Newswise — Washington, D.C. – In addition to radios and cell phones, first responders must carry myriad sensors and peripheral devices that can require different power sources and may need to be charged at different intervals. To address this challenge, the Department of Homeland Security (DHS) Science and Technology Directorate (S&T) awarded $1 million to Colorado-based small business TDA Research, Inc. to develop a power module that would service all of the current and emerging requirements of on-body devices for first responders through the DHS Small Business Innovation Research (SBIR) Program, administered by S&T.
“It can be cumbersome for first responders to constantly monitor and maintain power supply levels and sources for the various devices they carry,” said William N. Bryan, DHS Senior Official Performing the Duties of the Under Secretary for Science and Technology. “The technology developed through the DHS SBIR Program will lessen the burden for our nation’s first responders, so that they can rely on their devices and accomplish their mission.”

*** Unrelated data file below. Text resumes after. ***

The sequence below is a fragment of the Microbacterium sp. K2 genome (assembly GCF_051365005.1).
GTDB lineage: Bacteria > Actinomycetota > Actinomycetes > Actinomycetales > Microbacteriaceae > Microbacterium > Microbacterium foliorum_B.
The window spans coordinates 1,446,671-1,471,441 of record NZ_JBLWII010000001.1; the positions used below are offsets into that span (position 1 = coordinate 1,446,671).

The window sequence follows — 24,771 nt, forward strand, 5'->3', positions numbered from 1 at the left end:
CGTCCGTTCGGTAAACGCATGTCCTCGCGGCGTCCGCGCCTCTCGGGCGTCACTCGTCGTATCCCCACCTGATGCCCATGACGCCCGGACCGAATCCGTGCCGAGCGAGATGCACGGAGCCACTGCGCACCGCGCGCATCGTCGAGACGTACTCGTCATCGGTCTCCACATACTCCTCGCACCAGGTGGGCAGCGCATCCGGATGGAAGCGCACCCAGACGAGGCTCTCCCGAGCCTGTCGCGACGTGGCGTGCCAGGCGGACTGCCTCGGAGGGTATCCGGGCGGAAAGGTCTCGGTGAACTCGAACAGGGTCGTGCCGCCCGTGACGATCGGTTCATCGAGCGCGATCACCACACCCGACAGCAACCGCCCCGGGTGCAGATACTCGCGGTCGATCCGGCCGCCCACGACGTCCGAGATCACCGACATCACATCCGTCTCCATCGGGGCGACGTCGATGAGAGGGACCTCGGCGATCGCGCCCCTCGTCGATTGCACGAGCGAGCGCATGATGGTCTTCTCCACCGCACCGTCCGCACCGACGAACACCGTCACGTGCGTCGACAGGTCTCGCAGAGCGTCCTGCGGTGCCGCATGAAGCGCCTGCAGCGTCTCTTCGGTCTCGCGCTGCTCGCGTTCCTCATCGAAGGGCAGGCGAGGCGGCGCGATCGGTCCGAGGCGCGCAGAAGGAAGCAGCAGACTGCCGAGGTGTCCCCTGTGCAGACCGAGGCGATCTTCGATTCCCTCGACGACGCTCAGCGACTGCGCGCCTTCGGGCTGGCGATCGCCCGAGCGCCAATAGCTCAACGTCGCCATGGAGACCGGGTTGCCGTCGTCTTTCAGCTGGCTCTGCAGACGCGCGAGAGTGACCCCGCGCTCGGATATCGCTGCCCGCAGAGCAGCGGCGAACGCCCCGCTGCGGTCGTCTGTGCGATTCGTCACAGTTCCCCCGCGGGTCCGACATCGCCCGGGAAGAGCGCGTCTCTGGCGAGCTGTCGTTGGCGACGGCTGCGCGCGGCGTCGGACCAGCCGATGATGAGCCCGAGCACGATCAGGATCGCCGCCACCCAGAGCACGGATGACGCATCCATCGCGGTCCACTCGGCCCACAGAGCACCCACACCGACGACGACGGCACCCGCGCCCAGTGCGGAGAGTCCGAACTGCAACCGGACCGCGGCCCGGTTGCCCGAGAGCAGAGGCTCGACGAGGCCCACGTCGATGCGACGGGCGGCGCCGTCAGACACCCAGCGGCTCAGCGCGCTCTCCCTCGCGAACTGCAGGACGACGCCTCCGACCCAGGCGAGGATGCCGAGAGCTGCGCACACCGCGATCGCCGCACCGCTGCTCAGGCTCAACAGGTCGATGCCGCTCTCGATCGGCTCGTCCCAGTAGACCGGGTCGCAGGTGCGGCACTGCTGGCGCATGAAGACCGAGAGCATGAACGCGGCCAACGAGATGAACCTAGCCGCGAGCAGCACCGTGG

The Phase II SBIR contract to TDA Research, Inc. is based on the successful demonstration of feasibility in Phase I for their On-Body Power Module for First Responders technology solution and merit of their Phase II proposal submission. In Phase II, the company will further develop, test and demonstrate a module that can power, charge and manage on-body electronics including sensors, communications systems and peripheral devices for all first responder environments.
“Although commercial power packs are available, there are none that meet first responder needs including charging a radio,” said Sridhar Kowdley, DHS S&T Program Manager. “The on-body power modules being developed through this SBIR Phase II will support a number of use cases such as in wildland fire situations, where recharging devices may not be possible for an extended time or precludes the use of commercial batteries.”
At the completion of the 24-month Phase II contract, SBIR awardees will have developed a prototype to facilitate the pursuit of Phase III funding. For Phase III, SBIR performers seek to secure funding from a private or non-SBIR government source and pursue technology commercialization resulting from their Phase I and II efforts.
For more information on S&T’s innovation programs and tools, visit https://www.dhs.gov/science-and-technology/business-opportunities.